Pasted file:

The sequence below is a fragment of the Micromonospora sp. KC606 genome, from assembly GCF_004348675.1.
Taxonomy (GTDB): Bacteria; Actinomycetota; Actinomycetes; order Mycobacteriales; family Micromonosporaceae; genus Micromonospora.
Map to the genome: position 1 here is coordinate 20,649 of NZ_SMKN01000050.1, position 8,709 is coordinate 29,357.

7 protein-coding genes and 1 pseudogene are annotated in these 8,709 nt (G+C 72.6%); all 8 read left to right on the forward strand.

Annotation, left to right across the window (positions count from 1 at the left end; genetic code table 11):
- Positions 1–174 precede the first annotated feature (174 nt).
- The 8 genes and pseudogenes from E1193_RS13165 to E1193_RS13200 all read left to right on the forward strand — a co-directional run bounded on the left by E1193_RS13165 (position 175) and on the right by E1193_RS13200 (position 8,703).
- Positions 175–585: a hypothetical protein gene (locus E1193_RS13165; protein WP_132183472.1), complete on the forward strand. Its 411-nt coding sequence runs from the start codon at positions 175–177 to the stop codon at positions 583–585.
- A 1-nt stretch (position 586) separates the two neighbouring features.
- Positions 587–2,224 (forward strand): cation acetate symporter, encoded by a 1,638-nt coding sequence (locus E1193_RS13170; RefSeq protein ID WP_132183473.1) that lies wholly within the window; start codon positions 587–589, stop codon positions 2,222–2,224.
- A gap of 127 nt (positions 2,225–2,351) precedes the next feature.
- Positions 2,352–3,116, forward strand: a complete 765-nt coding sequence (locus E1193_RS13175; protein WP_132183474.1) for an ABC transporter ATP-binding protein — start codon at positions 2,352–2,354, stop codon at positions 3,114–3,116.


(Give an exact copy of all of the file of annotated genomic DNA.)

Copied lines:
The sequence below is a fragment of the Micromonospora sp. KC606 genome, from assembly GCF_004348675.1.
Taxonomy (GTDB): Bacteria; Actinomycetota; Actinomycetes; order Mycobacteriales; family Micromonosporaceae; genus Micromonospora.
Map to the genome: position 1 here is coordinate 20,649 of NZ_SMKN01000050.1, position 8,709 is coordinate 29,357.

7 protein-coding genes and 1 pseudogene are annotated in these 8,709 nt (G+C 72.6%); all 8 read left to right on the forward strand.

Annotation, left to right across the window (positions count from 1 at the left end; genetic code table 11):
- Positions 1–174 precede the first annotated feature (174 nt).
- The 8 genes and pseudogenes from E1193_RS13165 to E1193_RS13200 all read left to right on the forward strand — a co-directional run bounded on the left by E1193_RS13165 (position 175) and on the right by E1193_RS13200 (position 8,703).
- Positions 175–585: a hypothetical protein gene (locus E1193_RS13165; protein WP_132183472.1), complete on the forward strand. Its 411-nt coding sequence runs from the start codon at positions 175–177 to the stop codon at positions 583–585.
- A 1-nt stretch (position 586) separates the two neighbouring features.
- Positions 587–2,224 (forward strand): cation acetate symporter, encoded by a 1,638-nt coding sequence (locus E1193_RS13170; RefSeq protein ID WP_132183473.1) that lies wholly within the window; start codon positions 587–589, stop codon positions 2,222–2,224.
- A gap of 127 nt (positions 2,225–2,351) precedes the next feature.
- Positions 2,352–3,116, forward strand: a complete 765-nt coding sequence (locus E1193_RS13175; protein WP_132183474.1) for an ABC transporter ATP-binding protein — start codon at positions 2,352–2,354, stop codon at positions 3,114–3,116.